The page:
GRAND ISLAND, Neb. — A fine arts department of one -- teachers in small schools can carry a heavy load.
Loup City has built a culture that small schools can have big expectations.
“Our band I think it's a good group this year,” said Anthony Braesh, a drummer.
Most small school bands march in parades but wouldn’t dream of putting on a field show. Director Kyle Knaub had that experience, even playing for the Cornhuskers and now gives his kids that same opportunity.
“I'm the band director, choir director, music director, speech director, cross country coach. I think that covers it,” he said of the multiple hats he wears.
It’s a young band – Braesh is the lone junior and there are no seniors.
“A lot of these kids are really dedicated, it's surprising. I didn't realize how much dedication and how big our band would be this year,” Braesh said.
The band includes many younger members like Apollo Morris, who plays the bongos.
“Originally I chose saxophone and I didn't like it because I'm not an octopus,” he said.
The drum major is Nick Jepsen, a sophomore
“We lost some seniors that were a big benefit,” Jepsen said.
“We're kind of in the middle of dealing with the impact COVID had on everything. That disruption is having lingering effects,” Knaub said. “Our junior and senior class got decimated and those were the kids that were 8th grade, 9th grade, that transition didn't transition well.”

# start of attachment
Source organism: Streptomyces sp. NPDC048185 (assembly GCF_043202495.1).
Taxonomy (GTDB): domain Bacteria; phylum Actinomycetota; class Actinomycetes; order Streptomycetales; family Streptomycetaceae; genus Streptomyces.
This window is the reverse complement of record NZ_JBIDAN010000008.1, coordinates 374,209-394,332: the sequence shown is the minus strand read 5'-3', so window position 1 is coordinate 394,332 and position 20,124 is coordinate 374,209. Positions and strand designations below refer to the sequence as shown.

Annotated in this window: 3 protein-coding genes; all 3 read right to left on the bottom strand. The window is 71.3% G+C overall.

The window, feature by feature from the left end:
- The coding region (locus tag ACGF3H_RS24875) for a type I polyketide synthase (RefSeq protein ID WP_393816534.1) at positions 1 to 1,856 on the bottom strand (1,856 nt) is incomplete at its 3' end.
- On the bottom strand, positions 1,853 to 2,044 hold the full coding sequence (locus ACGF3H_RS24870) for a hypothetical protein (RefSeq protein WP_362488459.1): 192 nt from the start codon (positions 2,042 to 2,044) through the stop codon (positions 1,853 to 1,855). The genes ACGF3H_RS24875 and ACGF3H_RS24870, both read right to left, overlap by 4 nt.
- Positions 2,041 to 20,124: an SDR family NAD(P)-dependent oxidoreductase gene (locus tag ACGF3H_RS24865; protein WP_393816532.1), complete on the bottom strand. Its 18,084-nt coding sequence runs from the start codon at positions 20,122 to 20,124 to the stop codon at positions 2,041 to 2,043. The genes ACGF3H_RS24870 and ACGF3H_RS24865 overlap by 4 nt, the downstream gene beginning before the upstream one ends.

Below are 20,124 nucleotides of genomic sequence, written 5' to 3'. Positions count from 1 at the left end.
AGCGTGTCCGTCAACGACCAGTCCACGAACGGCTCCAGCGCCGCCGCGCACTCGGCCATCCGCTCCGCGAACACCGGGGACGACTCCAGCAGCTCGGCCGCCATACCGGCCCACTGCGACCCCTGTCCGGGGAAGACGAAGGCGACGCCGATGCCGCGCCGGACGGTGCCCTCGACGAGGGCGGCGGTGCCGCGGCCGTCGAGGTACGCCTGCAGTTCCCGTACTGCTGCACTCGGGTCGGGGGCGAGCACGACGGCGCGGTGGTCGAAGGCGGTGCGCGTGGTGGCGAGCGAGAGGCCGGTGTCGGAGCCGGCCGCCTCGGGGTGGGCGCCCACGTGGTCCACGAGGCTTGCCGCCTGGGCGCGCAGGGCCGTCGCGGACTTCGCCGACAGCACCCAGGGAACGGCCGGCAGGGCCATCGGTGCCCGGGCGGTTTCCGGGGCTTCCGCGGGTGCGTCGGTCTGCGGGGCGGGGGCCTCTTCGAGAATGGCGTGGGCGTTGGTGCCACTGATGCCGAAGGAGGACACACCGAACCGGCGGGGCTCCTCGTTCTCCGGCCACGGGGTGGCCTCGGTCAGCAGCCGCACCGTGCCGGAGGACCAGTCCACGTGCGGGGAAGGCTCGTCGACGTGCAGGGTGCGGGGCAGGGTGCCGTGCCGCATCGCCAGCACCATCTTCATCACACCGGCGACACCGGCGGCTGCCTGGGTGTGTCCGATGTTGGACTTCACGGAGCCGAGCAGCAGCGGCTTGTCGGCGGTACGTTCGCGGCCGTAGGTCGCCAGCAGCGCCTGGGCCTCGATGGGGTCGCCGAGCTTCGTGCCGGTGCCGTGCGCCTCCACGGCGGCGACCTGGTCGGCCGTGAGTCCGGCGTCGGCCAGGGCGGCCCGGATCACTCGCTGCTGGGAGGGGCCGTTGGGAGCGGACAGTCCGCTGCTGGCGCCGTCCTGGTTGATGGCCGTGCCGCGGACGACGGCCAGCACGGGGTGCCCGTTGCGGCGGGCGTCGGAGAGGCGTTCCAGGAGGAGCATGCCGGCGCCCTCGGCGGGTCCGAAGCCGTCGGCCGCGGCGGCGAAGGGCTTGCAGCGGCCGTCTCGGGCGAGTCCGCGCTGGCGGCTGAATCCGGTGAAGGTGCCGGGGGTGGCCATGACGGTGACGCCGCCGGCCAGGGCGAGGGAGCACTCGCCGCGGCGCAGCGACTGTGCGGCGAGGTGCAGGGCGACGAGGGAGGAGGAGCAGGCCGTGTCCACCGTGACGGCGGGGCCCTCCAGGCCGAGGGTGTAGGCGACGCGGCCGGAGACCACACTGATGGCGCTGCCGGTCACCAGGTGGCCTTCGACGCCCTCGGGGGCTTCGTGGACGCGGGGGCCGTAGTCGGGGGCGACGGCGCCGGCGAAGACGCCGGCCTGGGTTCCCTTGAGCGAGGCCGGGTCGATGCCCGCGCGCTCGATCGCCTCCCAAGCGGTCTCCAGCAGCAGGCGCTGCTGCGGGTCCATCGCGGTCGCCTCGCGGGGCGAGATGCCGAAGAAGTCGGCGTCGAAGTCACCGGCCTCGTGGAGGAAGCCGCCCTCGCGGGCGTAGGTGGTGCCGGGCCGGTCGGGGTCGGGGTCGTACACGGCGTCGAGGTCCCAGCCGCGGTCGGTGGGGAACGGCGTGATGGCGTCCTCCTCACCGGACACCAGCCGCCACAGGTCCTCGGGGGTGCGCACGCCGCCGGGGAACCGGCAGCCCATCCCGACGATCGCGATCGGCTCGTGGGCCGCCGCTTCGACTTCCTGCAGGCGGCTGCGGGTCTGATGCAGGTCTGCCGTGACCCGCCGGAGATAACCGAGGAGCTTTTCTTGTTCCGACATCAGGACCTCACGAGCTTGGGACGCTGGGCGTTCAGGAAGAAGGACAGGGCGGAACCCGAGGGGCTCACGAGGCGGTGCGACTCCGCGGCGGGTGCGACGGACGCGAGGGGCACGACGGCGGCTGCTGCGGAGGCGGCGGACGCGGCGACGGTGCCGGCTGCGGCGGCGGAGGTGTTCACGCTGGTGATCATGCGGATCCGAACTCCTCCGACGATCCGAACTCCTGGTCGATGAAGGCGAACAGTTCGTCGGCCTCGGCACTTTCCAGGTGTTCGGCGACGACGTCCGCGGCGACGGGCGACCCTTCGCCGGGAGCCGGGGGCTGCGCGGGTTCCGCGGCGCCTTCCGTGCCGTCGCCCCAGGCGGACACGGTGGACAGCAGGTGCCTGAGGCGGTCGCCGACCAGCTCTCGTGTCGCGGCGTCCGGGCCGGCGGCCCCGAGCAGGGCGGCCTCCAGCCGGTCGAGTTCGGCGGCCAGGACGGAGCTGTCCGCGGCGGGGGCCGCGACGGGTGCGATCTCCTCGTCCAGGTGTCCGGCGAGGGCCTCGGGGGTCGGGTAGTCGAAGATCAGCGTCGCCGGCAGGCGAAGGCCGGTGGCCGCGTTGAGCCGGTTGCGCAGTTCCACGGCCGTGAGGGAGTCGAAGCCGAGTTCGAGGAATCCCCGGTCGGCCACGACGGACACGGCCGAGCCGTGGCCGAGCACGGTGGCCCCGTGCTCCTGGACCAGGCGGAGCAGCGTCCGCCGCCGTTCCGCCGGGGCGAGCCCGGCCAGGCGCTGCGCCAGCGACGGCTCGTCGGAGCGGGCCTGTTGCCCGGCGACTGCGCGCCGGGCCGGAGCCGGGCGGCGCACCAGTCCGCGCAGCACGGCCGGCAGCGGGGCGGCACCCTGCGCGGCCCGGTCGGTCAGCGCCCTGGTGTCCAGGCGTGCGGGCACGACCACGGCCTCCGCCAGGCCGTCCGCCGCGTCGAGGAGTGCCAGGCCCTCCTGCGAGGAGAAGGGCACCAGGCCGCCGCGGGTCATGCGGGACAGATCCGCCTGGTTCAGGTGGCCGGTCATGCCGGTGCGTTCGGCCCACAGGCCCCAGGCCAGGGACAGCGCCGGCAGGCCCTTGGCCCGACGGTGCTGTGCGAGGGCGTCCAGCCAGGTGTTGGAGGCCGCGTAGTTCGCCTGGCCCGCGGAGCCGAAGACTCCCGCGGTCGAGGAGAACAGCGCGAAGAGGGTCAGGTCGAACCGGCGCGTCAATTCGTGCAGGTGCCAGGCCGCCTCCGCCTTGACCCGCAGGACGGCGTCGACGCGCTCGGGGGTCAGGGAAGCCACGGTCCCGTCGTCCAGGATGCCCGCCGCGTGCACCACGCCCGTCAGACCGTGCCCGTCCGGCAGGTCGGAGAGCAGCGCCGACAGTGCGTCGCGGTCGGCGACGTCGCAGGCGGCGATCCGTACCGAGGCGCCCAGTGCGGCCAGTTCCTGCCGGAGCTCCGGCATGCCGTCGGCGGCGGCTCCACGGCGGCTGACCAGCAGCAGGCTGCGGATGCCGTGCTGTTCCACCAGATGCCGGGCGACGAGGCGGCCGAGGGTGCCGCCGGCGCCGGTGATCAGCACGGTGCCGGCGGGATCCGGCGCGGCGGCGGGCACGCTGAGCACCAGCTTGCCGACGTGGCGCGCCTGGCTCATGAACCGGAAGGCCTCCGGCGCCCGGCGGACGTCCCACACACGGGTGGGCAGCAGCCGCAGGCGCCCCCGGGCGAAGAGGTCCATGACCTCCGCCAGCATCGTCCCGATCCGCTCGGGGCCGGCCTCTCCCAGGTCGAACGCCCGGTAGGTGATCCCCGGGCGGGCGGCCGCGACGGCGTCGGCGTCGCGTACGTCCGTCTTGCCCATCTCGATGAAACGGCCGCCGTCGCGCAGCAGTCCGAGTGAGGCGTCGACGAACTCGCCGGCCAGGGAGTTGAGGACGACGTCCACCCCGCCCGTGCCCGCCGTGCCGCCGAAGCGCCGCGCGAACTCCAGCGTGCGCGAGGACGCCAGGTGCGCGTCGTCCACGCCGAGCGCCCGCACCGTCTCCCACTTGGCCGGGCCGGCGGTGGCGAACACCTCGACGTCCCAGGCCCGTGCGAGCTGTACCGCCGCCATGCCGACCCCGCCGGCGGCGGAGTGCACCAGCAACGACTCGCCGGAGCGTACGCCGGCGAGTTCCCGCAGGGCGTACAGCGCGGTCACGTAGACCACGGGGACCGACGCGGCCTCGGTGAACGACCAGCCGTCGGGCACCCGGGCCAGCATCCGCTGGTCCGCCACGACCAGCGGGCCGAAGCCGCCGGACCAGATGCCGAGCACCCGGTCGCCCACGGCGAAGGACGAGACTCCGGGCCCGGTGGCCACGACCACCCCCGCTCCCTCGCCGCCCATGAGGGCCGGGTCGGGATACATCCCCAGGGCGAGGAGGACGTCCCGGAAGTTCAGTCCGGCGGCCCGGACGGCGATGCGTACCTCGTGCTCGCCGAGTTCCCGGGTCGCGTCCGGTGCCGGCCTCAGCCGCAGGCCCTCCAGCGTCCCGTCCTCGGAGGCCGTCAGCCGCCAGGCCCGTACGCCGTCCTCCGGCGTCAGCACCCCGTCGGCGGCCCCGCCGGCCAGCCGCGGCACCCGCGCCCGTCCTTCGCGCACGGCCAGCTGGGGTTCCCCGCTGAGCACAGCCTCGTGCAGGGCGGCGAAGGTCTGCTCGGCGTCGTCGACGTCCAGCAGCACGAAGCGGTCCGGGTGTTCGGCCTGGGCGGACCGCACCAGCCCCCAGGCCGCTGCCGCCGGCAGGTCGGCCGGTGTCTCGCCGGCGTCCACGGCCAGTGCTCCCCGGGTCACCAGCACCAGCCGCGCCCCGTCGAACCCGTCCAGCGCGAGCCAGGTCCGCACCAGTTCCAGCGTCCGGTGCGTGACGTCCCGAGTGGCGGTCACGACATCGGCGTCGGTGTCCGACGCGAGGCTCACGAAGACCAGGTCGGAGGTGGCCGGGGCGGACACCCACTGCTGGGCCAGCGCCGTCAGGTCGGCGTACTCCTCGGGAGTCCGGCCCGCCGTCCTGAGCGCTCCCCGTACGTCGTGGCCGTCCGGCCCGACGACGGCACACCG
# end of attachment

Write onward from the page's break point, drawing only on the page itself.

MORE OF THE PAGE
Jepsen said they march in parades and also do a field show, something not many class D bands do.
“I think it's kind of crazy. Small school, small band but I think it's beneficial to do a field show. It's a good experience,” said Braesh.
Knaub had that experience in high school and marched at the University of Nebraska and said he wants to prepare kids if they choose to continue their music careers.
“We've had 7 or 8 kids in last 15 years go on and march in college and I don't know they’d be able to do that if they didn't have the experience going in,” he said.
With a young band, Knaub tried to simplify his approach this year. He wrote the music they’re playing and charted the marching routine himself, tailoring it to a young group.
“The trick to it is balancing all the things because we're the pepe band, these 7th and 8th graders have so much music in front of them they're swimming. I threw them in. good luck, let’s go,” he said.
Harvest of Harmony will mark their first performance of the year and for many, it will be the first time they’ve competed and the first time they’ve seen what a field show can look like from other bands but Knaub says it’s about giving his kids opportunities and making the most of it.
The Harvest of Harmony parade is held Saturday, October 1 in downtown Grand Island.